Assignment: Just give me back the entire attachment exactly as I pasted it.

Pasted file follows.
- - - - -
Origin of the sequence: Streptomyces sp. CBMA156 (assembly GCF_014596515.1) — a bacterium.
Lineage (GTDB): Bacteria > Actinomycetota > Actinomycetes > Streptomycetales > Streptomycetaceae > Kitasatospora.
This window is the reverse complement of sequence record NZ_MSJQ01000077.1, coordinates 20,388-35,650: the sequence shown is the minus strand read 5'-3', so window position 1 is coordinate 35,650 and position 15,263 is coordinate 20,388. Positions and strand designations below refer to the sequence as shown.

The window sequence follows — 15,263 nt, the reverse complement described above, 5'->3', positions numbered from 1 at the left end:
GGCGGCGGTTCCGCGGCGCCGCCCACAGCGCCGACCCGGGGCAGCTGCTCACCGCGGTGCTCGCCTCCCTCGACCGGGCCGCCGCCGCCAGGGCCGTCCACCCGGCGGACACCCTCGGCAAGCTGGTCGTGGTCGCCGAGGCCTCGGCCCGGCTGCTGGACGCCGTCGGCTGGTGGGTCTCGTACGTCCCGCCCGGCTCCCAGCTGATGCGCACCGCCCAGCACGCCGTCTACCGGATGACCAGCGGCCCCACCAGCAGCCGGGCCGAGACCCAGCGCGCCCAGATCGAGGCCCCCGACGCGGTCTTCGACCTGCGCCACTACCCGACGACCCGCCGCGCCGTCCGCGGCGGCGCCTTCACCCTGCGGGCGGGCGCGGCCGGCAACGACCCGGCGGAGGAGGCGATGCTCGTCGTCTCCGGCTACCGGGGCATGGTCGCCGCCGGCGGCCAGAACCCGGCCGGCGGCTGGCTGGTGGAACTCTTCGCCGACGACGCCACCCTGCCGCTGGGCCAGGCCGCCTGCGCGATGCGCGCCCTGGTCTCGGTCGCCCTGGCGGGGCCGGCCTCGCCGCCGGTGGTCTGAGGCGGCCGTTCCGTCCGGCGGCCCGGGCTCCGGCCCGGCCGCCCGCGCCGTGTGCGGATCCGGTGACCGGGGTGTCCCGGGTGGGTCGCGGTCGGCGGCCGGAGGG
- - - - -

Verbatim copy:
Origin of the sequence: Streptomyces sp. CBMA156 (assembly GCF_014596515.1) — a bacterium.
Lineage (GTDB): Bacteria > Actinomycetota > Actinomycetes > Streptomycetales > Streptomycetaceae > Kitasatospora.
This window is the reverse complement of sequence record NZ_MSJQ01000077.1, coordinates 20,388-35,650: the sequence shown is the minus strand read 5'-3', so window position 1 is coordinate 35,650 and position 15,263 is coordinate 20,388. Positions and strand designations below refer to the sequence as shown.

The window sequence follows — 15,263 nt, the reverse complement described above, 5'->3', positions numbered from 1 at the left end:
GGCGGCGGTTCCGCGGCGCCGCCCACAGCGCCGACCCGGGGCAGCTGCTCACCGCGGTGCTCGCCTCCCTCGACCGGGCCGCCGCCGCCAGGGCCGTCCACCCGGCGGACACCCTCGGCAAGCTGGTCGTGGTCGCCGAGGCCTCGGCCCGGCTGCTGGACGCCGTCGGCTGGTGGGTCTCGTACGTCCCGCCCGGCTCCCAGCTGATGCGCACCGCCCAGCACGCCGTCTACCGGATGACCAGCGGCCCCACCAGCAGCCGGGCCGAGACCCAGCGCGCCCAGATCGAGGCCCCCGACGCGGTCTTCGACCTGCGCCACTACCCGACGACCCGCCGCGCCGTCCGCGGCGGCGCCTTCACCCTGCGGGCGGGCGCGGCCGGCAACGACCCGGCGGAGGAGGCGATGCTCGTCGTCTCCGGCTACCGGGGCATGGTCGCCGCCGGCGGCCAGAACCCGGCCGGCGGCTGGCTGGTGGAACTCTTCGCCGACGACGCCACCCTGCCGCTGGGCCAGGCCGCCTGCGCGATGCGCGCCCTGGTCTCGGTCGCCCTGGCGGGGCCGGCCTCGCCGCCGGTGGTCTGAGGCGGCCGTTCCGTCCGGCGGCCCGGGCTCCGGCCCGGCCGCCCGCGCCGTGTGCGGATCCGGTGACCGGGGTGTCCCGGGTGGGTCGCGGTCGGCGGCCGGAGGG